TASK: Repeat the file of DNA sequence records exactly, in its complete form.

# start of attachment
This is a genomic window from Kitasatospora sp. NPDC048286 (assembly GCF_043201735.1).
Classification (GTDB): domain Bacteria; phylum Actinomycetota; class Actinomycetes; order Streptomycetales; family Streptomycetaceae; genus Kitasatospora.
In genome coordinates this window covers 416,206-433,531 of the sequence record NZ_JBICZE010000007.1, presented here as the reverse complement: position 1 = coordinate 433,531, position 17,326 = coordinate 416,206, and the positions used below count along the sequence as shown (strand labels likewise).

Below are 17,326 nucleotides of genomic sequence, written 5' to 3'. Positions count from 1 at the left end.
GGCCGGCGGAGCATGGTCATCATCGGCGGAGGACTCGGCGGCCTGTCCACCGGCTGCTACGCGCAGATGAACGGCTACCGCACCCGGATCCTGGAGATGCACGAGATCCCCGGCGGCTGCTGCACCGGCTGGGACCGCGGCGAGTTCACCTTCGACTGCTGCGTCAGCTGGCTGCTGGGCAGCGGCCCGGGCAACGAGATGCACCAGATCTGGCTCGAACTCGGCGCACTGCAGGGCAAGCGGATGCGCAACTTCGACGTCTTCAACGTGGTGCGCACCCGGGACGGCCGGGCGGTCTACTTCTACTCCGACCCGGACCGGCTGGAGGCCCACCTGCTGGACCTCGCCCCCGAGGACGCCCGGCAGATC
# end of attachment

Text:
This is a genomic window from Kitasatospora sp. NPDC048286 (assembly GCF_043201735.1).
Classification (GTDB): domain Bacteria; phylum Actinomycetota; class Actinomycetes; order Streptomycetales; family Streptomycetaceae; genus Kitasatospora.
In genome coordinates this window covers 416,206-433,531 of the sequence record NZ_JBICZE010000007.1, presented here as the reverse complement: position 1 = coordinate 433,531, position 17,326 = coordinate 416,206, and the positions used below count along the sequence as shown (strand labels likewise).

Below are 17,326 nucleotides of genomic sequence, written 5' to 3'. Positions count from 1 at the left end.
GGCCGGCGGAGCATGGTCATCATCGGCGGAGGACTCGGCGGCCTGTCCACCGGCTGCTACGCGCAGATGAACGGCTACCGCACCCGGATCCTGGAGATGCACGAGATCCCCGGCGGCTGCTGCACCGGCTGGGACCGCGGCGAGTTCACCTTCGACTGCTGCGTCAGCTGGCTGCTGGGCAGCGGCCCGGGCAACGAGATGCACCAGATCTGGCTCGAACTCGGCGCACTGCAGGGCAAGCGGATGCGCAACTTCGACGTCTTCAACGTGGTGCGCACCCGGGACGGCCGGGCGGTCTACTTCTACTCCGACCCGGACCGGCTGGAGGCCCACCTGCTGGACCTCGCCCCCGAGGACGCCCGGCAGATC